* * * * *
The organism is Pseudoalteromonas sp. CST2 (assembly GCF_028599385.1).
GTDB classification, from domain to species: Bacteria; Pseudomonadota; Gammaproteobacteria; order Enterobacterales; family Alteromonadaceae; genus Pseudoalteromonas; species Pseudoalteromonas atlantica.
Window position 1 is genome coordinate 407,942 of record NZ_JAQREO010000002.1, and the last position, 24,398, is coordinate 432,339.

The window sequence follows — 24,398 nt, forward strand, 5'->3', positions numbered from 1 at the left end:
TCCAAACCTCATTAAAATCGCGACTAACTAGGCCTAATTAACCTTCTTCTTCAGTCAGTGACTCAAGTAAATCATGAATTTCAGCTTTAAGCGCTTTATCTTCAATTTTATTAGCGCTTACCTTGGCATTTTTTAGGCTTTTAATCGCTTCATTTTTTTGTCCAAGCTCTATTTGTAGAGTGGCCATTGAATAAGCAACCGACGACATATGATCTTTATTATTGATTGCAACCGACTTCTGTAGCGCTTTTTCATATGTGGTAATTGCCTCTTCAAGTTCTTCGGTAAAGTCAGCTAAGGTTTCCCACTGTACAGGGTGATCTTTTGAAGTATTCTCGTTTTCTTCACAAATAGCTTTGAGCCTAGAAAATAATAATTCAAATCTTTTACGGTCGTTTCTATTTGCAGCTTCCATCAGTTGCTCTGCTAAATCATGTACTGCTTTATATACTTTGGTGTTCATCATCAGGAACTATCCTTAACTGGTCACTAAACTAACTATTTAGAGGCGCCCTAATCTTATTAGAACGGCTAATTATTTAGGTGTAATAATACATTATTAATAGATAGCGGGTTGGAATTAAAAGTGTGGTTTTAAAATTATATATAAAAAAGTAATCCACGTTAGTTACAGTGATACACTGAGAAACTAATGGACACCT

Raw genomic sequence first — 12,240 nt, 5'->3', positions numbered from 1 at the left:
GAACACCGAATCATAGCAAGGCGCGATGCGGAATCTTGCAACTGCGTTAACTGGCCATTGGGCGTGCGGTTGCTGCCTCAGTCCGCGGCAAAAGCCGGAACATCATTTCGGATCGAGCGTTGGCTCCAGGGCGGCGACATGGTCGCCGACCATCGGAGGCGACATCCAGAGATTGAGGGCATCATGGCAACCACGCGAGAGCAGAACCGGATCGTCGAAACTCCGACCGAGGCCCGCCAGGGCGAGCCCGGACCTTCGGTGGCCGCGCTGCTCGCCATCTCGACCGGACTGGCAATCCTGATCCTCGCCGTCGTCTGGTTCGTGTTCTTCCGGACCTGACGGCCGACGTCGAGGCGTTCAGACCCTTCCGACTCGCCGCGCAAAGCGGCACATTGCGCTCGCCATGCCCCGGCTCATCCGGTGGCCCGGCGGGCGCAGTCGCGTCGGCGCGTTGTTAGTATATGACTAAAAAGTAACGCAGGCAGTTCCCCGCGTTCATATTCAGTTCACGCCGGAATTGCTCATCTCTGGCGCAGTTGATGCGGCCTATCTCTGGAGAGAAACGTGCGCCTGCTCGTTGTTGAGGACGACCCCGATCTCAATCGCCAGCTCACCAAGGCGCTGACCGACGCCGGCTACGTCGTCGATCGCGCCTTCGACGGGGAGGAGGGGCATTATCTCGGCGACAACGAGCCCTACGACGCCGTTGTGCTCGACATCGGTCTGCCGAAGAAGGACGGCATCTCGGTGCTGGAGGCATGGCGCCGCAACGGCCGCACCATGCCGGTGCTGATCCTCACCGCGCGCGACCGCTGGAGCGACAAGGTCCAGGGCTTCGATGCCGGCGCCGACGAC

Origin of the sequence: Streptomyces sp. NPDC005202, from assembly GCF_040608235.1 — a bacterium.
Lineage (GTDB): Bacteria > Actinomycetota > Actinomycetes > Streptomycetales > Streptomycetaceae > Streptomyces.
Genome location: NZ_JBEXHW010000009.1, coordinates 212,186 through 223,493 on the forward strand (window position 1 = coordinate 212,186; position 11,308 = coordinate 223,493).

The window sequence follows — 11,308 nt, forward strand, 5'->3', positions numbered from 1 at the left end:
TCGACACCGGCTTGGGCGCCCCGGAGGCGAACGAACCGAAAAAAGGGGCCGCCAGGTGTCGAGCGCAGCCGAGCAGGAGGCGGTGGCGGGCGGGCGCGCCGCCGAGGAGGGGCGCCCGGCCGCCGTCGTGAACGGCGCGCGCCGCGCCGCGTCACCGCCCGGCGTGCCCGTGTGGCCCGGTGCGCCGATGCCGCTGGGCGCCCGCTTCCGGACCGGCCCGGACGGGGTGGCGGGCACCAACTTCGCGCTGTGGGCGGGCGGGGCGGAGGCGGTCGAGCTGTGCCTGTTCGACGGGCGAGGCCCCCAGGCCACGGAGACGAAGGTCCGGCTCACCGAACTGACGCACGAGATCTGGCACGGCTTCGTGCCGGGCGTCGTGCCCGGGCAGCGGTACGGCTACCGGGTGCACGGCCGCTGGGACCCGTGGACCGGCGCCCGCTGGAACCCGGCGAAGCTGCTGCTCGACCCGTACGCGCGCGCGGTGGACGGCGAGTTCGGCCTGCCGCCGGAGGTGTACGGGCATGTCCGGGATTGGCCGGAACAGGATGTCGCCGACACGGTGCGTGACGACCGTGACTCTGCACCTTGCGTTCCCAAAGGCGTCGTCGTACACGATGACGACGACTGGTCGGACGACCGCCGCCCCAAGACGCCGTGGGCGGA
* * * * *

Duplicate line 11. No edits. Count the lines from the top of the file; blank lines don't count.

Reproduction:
The window sequence follows — 11,308 nt, forward strand, 5'->3', positions numbered from 1 at the left end: